The Power of Diagrams

A few weeks ago I went to meet Ben Lunt, IT Manager at Horizon Platforms near Wakefield. He was working out how best to represent their suite of IT systems so that it would make the subject easy for the senior management team in the company to understand and engage with. We started out with Ben’s technical diagram of servers, routers, and network links and transformed it into a picture of how the business functions are joined together by IT.

I really enjoyed being able to help Ben with this and it prompted me to put together my thoughts on how powerful diagrams can be when communicating complicated subject material.

And let’s face it, IT systems can sound very complicated. Especially when technical people get together to discuss them in project meetings, design sessions, or when they’re dealing with a service impacting incident. As well as having to be savvy with the terminology, all the product names and stacks of acronyms, it is often assumed that everyone is familiar with how the plethora of components (hardware, software, and applications) fit together to deliver a business service.

Imagine how difficult it would be for someone from outside IT to keep up with the conversation. Even a new member of the IT team might find it a struggle to work out what’s going on.

And if you’re an IT manager trying to present your strategic plans to the exec management in your business, you’ll not get very far if you do so in techno-babble.

Is producing diagrams a good use of time?

If you were taking apart a car engine to fit a replacement part, you’d probably use a something like a Haynes manual to make sure you were putting all the pieces back in the right places and in the right order. You’d also use the manual when sourcing the spare part. You might even take photographs during the dismantling steps as a reminder of how it is supposed to look as you reverse the process.

What do you think your chances of getting it all rebuilt correctly would be if you were relying on three friends verbally explaining it to you in the pub the previous evening?

The diagrams and pictures help to remove uncertainty. They flush out incorrect assumptions and misunderstandings. They reduce the potential for misinterpretation. They serve as an agreed reference point – a version of the truth. They put complicated things into context.

Most importantly, diagrams provide a focal point for everyone in the room and can be a significant help when you’re running a technical meeting.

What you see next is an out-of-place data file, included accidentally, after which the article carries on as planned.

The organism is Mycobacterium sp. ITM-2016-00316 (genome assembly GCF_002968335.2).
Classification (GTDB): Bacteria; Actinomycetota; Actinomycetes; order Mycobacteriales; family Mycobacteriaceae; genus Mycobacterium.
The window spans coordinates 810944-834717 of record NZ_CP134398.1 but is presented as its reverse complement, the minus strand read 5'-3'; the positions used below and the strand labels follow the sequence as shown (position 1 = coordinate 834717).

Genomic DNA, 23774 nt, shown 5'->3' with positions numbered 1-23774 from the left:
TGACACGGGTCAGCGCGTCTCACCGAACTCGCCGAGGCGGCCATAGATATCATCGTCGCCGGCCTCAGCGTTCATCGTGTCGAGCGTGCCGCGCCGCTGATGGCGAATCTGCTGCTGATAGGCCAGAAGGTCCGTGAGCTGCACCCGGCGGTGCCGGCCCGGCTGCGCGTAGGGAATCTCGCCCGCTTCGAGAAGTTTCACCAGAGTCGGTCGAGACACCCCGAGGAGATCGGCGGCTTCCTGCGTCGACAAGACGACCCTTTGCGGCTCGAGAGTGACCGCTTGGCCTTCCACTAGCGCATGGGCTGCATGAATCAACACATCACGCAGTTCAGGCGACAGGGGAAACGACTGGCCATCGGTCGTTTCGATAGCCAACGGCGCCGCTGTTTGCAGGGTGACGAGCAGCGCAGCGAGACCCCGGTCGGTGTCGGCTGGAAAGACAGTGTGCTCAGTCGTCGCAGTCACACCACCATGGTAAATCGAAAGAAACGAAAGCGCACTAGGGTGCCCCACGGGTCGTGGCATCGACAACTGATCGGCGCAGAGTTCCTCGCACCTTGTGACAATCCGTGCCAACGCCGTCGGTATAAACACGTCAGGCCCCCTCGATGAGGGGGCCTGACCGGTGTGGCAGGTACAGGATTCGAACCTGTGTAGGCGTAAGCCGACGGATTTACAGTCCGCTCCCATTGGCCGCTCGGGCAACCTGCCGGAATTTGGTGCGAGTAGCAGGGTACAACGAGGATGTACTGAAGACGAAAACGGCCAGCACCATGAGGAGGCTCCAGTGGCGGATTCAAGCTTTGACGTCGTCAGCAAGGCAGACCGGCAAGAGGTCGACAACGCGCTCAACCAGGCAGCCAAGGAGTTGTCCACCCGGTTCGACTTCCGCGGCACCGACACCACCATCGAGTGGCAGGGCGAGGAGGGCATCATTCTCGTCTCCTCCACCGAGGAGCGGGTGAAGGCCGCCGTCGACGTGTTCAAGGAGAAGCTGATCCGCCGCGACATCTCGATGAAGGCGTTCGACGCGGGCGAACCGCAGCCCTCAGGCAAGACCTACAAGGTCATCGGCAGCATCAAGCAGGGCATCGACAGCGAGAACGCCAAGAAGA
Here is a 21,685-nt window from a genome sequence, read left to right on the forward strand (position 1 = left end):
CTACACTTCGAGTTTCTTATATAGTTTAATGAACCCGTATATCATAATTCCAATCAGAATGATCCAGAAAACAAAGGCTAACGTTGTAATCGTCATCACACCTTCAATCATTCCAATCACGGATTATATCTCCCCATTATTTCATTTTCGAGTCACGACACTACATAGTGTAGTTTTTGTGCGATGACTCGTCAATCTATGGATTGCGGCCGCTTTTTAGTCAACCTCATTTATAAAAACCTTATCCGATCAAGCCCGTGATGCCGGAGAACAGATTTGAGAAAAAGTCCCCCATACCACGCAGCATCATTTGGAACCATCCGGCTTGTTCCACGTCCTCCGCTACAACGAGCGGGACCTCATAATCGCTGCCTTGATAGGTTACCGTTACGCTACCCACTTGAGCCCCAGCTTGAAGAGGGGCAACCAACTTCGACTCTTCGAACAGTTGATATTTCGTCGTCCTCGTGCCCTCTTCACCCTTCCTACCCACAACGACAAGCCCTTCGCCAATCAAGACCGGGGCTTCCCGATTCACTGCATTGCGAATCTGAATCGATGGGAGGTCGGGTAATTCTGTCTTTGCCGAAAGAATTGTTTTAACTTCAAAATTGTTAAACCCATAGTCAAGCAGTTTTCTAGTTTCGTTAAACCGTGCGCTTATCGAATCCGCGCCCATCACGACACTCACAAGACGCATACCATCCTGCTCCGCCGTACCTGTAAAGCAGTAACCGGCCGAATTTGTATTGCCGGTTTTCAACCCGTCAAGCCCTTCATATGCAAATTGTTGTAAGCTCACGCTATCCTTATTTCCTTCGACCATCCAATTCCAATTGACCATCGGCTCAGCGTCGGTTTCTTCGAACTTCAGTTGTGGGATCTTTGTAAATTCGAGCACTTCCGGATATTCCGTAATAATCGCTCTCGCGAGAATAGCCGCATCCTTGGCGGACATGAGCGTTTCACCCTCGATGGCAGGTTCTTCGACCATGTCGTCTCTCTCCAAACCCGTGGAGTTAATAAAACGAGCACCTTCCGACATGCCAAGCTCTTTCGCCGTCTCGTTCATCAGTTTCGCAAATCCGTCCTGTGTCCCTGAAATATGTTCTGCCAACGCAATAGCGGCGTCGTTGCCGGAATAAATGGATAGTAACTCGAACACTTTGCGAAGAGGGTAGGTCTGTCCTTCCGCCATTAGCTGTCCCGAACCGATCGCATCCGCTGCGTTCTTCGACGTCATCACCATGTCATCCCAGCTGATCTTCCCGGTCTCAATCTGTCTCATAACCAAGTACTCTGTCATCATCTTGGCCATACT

And remember – once it’s been drawn, it can be used and shared many times.

What sort of diagram works best?

What diagram you draw will depend entirely on the audience and your intended purpose.

As referenced above, there are times when you will require a technical diagram. Something that shows how the IT components fit together will help to drive a systems design discussion. Technical diagrams are a major help when troubleshooting IT incidents, especially when the system is built on a complex infrastructure.

When presenting to business colleagues, your diagrams should illustrate how the business functions are delivered and how they fit together. Lead with terminology that the non-IT people will understand and know – show how the order management system links to the production and warehouse facilities. There is no room here for server names, IT acronyms, or IP addresses.

Here’s a couple of recent examples where I’ve used diagrams to good effect in different situations.

  • Mapping business processes at a charity to highlight which activities were largely automated and which were still very manual. This helped shape the strategic plan of action and the supporting business case.
  • Illustrating how the IT systems for a clothing company were linked across three locations helped to demonstrate the business continuity impact of key component failures and the implications of losing each site.

When I called in to see Ben at Horizon Platforms, we talked through the business process systems in use – including sales, fleet hire contracts, fleet management, customer relationship management. Ben was very appreciative of the guidance.

“At first, I was getting lost with how I wanted to show the IT systems. It was refreshing working with Brian which made me think about it in a different perspective that I hadn’t thought about.”

“When we sketched it out in a different way it became easier to visualise from a business perspective. It also highlighted some of the technology integration challenges I’m facing – challenges which will feed into how we develop an IT strategy that can deliver true benefits for Horizon Platforms.”

As you’ve probably gathered, I’m a big advocate of drawing diagrams to help convey how the IT landscape fits together and serves the business. And I can’t believe I’ve gone all the way through this article without saying “a picture paints a thousand words” … but it does!

Brian Lancaster is an Interim IT Manager and Consultant at BLMS

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